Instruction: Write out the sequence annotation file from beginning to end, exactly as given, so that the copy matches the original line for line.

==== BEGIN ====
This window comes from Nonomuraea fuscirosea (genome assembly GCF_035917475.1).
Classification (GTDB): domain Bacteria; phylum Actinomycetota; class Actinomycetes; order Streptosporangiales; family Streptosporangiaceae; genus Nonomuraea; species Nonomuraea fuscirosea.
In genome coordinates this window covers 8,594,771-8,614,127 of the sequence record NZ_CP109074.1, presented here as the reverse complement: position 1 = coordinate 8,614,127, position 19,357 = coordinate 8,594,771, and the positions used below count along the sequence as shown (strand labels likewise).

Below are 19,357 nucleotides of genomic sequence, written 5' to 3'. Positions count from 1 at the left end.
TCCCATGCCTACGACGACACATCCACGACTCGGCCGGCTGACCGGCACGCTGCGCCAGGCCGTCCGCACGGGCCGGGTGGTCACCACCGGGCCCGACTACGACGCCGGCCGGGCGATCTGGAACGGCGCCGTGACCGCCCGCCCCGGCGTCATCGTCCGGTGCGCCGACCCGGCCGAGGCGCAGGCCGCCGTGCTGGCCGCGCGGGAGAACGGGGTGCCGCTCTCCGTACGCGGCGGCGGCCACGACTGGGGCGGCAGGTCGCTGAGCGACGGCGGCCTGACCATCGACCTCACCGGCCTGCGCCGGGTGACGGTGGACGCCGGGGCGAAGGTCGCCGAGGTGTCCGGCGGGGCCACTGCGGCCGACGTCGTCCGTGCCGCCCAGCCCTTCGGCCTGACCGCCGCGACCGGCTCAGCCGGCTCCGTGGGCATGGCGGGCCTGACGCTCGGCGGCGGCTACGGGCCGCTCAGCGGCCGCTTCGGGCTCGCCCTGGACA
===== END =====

This window comes from Nonomuraea fuscirosea (genome assembly GCF_035917475.1).
Classification (GTDB): domain Bacteria; phylum Actinomycetota; class Actinomycetes; order Streptosporangiales; family Streptosporangiaceae; genus Nonomuraea; species Nonomuraea fuscirosea.
In genome coordinates this window covers 8,594,771-8,614,127 of the sequence record NZ_CP109074.1, presented here as the reverse complement: position 1 = coordinate 8,614,127, position 19,357 = coordinate 8,594,771, and the positions used below count along the sequence as shown (strand labels likewise).

Below are 19,357 nucleotides of genomic sequence, written 5' to 3'. Positions count from 1 at the left end.
TCCCATGCCTACGACGACACATCCACGACTCGGCCGGCTGACCGGCACGCTGCGCCAGGCCGTCCGCACGGGCCGGGTGGTCACCACCGGGCCCGACTACGACGCCGGCCGGGCGATCTGGAACGGCGCCGTGACCGCCCGCCCCGGCGTCATCGTCCGGTGCGCCGACCCGGCCGAGGCGCAGGCCGCCGTGCTGGCCGCGCGGGAGAACGGGGTGCCGCTCTCCGTACGCGGCGGCGGCCACGACTGGGGCGGCAGGTCGCTGAGCGACGGCGGCCTGACCATCGACCTCACCGGCCTGCGCCGGGTGACGGTGGACGCCGGGGCGAAGGTCGCCGAGGTGTCCGGCGGGGCCACTGCGGCCGACGTCGTCCGTGCCGCCCAGCCCTTCGGCCTGACCGCCGCGACCGGCTCAGCCGGCTCCGTGGGCATGGCGGGCCTGACGCTCGGCGGCGGCTACGGGCCGCTCAGCGGCCGCTTCGGGCTCGCCCTGGACA